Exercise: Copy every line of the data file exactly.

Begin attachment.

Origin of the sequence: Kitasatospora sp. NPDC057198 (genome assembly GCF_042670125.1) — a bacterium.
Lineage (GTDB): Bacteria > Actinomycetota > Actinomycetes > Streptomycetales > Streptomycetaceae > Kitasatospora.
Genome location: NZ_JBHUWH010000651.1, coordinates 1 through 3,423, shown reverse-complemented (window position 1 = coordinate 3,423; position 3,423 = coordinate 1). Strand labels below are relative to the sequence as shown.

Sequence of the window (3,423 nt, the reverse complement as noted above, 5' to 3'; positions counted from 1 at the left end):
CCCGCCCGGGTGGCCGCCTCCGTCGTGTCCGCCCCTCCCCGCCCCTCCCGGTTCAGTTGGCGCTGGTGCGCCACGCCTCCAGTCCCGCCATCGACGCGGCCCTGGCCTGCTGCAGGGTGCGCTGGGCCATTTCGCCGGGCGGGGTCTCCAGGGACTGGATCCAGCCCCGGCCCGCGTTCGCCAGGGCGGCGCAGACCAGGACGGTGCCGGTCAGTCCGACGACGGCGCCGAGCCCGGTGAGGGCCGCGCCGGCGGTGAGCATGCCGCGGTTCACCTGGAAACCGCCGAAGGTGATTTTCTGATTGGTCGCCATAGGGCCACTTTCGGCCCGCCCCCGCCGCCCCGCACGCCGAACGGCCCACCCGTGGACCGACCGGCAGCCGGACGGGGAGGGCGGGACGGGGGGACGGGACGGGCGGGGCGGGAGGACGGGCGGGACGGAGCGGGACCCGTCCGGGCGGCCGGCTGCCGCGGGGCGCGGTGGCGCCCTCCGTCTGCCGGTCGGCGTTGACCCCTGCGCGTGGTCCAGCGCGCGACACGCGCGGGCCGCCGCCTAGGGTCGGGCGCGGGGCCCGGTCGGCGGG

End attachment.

Origin of the sequence: Kitasatospora sp. NPDC057198 (genome assembly GCF_042670125.1) — a bacterium.
Lineage (GTDB): Bacteria > Actinomycetota > Actinomycetes > Streptomycetales > Streptomycetaceae > Kitasatospora.
Genome location: NZ_JBHUWH010000651.1, coordinates 1 through 3,423, shown reverse-complemented (window position 1 = coordinate 3,423; position 3,423 = coordinate 1). Strand labels below are relative to the sequence as shown.

Sequence of the window (3,423 nt, the reverse complement as noted above, 5' to 3'; positions counted from 1 at the left end):
CCCGCCCGGGTGGCCGCCTCCGTCGTGTCCGCCCCTCCCCGCCCCTCCCGGTTCAGTTGGCGCTGGTGCGCCACGCCTCCAGTCCCGCCATCGACGCGGCCCTGGCCTGCTGCAGGGTGCGCTGGGCCATTTCGCCGGGCGGGGTCTCCAGGGACTGGATCCAGCCCCGGCCCGCGTTCGCCAGGGCGGCGCAGACCAGGACGGTGCCGGTCAGTCCGACGACGGCGCCGAGCCCGGTGAGGGCCGCGCCGGCGGTGAGCATGCCGCGGTTCACCTGGAAACCGCCGAAGGTGATTTTCTGATTGGTCGCCATAGGGCCACTTTCGGCCCGCCCCCGCCGCCCCGCACGCCGAACGGCCCACCCGTGGACCGACCGGCAGCCGGACGGGGAGGGCGGGACGGGGGGACGGGACGGGCGGGGCGGGAGGACGGGCGGGACGGAGCGGGACCCGTCCGGGCGGCCGGCTGCCGCGGGGCGCGGTGGCGCCCTCCGTCTGCCGGTCGGCGTTGACCCCTGCGCGTGGTCCAGCGCGCGACACGCGCGGGCCGCCGCCTAGGGTCGGGCGCGGGGCCCGGTCGGCGGG